“Fortune favors the bold,” is a cornily-overused phrase that continues to be “overused” with purpose. Belgium’s Zoé Wittock could have scripted another lookalike coming-of-age teen romance. Instead, the daredevil filmmaker dares to explore a taboo-defying love story that wafts of concession stand popcorn and industrial lubrication oils in Jumbo. Intimacy posed as a malleable generality, still emotional, and attributed to internal pleasures versus external expectations. It’s cotton-candy sweet, visually poetic with a carnival’s neon-saturated exuberance, and without an ounce of “shame” to be felt by someone experiencing her brand of happiness. What’s so bad about being “weird,” anyway?
Jeanne Tantois (Noémie Merlant), an amusement park employee, is more excited than most for the funfair’s latest attraction: Move It. Customers see a stomach-churning spinny machine, but Jeanne sees a companion. Margarette (Emmanuelle Bercot) wishes her daughter would find sexual awakenings with a man who won’t cause pain like Margarette’s ex-husband. Jeanne hopes her out-of-touch mother will approve of the unlikely connection. Will society accept Jean and, as she nicknames Move It, “Jumbo?” Of course not. Hence Jeanne’s spiral into isolation.
The narrative of Jeanne forgoing temptations of the flesh for blinking lights and whirring gears is not something Jumbo struggles to sell. Onlookers take pause when witnessing Jeanne’s intimate handling of the thrill-seeking contraption, as they appropriately might. Margarette’s visceral discomfort with her daughter’s obsession is a cause of contentious quarrels. We witness the perspective of society, judging Jeanne for finding comfort somewhere most don’t, but then we’re allowed into Jeanne’s world. Where she giddily lays atop the stationary rig like they’re star-crossed partners. Interacting through flashing codes, sharing their outsider laments, building a love story out of adrenaline shrieks and accepting analog blips.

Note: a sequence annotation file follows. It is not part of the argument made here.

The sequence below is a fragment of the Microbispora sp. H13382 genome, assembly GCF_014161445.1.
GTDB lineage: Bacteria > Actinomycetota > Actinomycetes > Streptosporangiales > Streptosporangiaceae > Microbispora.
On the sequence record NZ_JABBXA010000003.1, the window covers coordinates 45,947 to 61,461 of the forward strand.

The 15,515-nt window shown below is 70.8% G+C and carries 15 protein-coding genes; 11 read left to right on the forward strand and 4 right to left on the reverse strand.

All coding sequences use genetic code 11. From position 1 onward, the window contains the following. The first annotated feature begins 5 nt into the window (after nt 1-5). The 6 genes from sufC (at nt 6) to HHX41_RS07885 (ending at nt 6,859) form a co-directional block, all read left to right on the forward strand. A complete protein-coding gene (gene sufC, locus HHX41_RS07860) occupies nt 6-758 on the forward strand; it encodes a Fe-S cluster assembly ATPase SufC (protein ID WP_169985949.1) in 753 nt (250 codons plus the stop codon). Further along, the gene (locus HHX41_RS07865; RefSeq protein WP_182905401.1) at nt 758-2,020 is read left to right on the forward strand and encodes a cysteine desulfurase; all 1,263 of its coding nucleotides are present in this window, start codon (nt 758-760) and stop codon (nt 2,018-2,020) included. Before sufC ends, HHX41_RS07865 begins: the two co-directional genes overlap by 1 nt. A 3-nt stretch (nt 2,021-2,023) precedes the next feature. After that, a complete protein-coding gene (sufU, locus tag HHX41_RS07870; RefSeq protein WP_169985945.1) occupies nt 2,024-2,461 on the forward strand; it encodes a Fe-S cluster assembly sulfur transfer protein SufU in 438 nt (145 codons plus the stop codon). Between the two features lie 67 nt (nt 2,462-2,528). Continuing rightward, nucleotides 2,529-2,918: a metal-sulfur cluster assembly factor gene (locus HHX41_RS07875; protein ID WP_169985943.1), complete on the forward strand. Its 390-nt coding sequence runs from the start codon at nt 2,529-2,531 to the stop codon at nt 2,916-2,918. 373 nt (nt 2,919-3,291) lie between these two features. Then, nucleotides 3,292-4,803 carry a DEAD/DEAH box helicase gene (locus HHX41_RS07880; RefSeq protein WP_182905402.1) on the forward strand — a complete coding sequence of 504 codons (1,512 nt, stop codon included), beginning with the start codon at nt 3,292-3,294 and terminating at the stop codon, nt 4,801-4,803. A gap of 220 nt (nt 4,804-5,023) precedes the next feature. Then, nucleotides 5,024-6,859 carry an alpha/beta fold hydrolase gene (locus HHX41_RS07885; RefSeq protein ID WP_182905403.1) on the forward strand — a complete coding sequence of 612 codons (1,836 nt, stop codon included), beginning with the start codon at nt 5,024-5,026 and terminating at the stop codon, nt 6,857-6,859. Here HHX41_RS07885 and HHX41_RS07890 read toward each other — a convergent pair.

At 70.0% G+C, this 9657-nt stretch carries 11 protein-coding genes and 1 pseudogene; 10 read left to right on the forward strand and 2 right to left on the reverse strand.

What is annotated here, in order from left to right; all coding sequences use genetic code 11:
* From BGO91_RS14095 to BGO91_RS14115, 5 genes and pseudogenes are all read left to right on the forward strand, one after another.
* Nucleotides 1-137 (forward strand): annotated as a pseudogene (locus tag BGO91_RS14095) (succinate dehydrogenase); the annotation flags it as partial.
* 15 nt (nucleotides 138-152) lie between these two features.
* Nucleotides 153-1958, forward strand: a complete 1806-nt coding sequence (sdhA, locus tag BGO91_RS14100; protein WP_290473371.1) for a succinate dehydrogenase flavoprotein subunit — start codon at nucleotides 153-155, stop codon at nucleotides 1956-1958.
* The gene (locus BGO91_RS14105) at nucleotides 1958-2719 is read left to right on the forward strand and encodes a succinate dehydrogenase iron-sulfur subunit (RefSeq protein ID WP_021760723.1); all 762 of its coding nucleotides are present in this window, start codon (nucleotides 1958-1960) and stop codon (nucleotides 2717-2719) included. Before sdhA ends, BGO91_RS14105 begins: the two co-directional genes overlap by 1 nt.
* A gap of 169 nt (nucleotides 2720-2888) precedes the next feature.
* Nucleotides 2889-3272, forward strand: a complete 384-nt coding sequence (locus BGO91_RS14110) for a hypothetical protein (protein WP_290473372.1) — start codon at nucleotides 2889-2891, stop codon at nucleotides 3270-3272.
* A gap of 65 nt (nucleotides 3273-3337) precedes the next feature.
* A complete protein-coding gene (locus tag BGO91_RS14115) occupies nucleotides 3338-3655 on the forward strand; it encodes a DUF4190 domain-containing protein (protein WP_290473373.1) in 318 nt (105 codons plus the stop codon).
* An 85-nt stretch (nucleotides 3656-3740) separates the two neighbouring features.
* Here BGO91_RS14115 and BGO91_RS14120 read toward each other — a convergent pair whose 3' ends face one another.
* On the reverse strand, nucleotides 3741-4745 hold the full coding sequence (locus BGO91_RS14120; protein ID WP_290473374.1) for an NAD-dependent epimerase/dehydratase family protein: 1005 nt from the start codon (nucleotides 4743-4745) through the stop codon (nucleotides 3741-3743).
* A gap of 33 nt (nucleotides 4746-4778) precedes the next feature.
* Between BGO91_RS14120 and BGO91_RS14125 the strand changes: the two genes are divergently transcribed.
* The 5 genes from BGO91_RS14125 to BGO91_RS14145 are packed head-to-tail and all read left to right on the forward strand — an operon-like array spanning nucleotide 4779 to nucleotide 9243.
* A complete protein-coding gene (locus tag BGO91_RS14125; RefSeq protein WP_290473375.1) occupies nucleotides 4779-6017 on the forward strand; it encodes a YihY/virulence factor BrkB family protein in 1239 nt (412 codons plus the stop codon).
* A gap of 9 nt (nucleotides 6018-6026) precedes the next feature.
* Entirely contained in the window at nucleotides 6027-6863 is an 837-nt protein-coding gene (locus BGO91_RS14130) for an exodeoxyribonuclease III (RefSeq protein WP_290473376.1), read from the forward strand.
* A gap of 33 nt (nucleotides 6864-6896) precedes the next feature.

Jumbo is a showcase for actress Noémie Merlant, who finds better chemistry with an inanimate tilt-a-hurl than most performers do with human costars. The way Merlant entangles herself within Jumbo’s steel support beams and shiny pistons depicts Jeanne navigating an iron-clad jungle of her own insecurities. Those who disapprove are afraid of what others might say, yet it’s not their lives to dictate. Jeanne’s romance is sweetly moving, deeply emotional, and slightly erotic at times to accentuate Jeanne’s no-bullshit adoration. It’s never fetishistic nor exploitative or even played with obscurity at the forefront. Merlant’s performance is riveting and heartfelt, in-turn bringing bolts and metallic scraps to life as a believable love interest. No doubt, a testament to Merlant’s obvious and boast-worthy talents.
Cinematographer Thomas Buelens elevates the sci-fi elements of Jumbo by utilizing nightfall as a blank canvas. During the daytime, “Jumbo” is a red-and-white schemed theme park landmark that doesn’t strike differentiating gazes. After dark? The ride’s light-up details glow a mix of green and red – signaled answers to Jeanne’s questions by the color – but also exude Spelbergian appeal in a Close Encounters Of The Third Kind way. For optical intents and purposes, “Jumbo” could be an interstellar entity sent from some planet where machines emote through gorgeous landing-zone light displays. “Jumbo” is imbued with vitality, especially once mucusy slickness drips downward as blood-read bulbs provide the only illumination – something out of a Transformers horror film that drives home the dazzling artistry at hand.
Having just used the word “horror,” let’s now address how the thematic tangents of Jumbo span Under The Skin alienation to a climax that swells like “Drive It Like You Stole It” is blasting out amplifiers. Some supporting characters have less to work with outside basic oppression (Bastien Bouillon as Marc, the crush-worthy operations manager), but then there’s Hubert (Sam Louwyck), who could have been another random hookup for Margarette. Instead, he’s the voice of parental reason who we cheer onward as Jeanne finds herself needing reassurance. Jumbo is as uplifting as it can be tragic, but it’s all in the name of not apologizing for personal fulfillment. “Who is she hurting,” Hubert has the guts to exclaim while Margarette and Marc talk of “looney bins.” When I stress how #TeamHubert I am, I know that’s because I’m so thankful for how what could have been a throwaway boy-toy role unlocks the final door to release Jeanne’s strength.
There’s no sidestepping Jumbo‘s recognizable weirdness. Girl meets Vomitron, develops attachments, and is cast out by society because she relates more to “Jumbo” than she does humans who are frequently cruel. Insane? Noticeably. That’s what assures Noémie Merlant’s role as something marvelous and magnetic. If she’s able to breathe relationship warmth into this precarious a scenario, then you know she’s an invincible starlet (like Portrait Of A Lady On Fire wasn’t enough). I’m sorry, did I mention this is also Zoé Wittock’s feature debut? Jumbo is a fireworks display of cinematic sensationalism that explodes with feeling, expression, and uniqueness that questions why anyone in their right mind would strive to be “normal” by conventional standards.
Yes, the movie where a girl falls in love with a Tilt-A-Whirl says more about self-assurance, romantic wilds, and personal comforts than most human-on-human counterparts.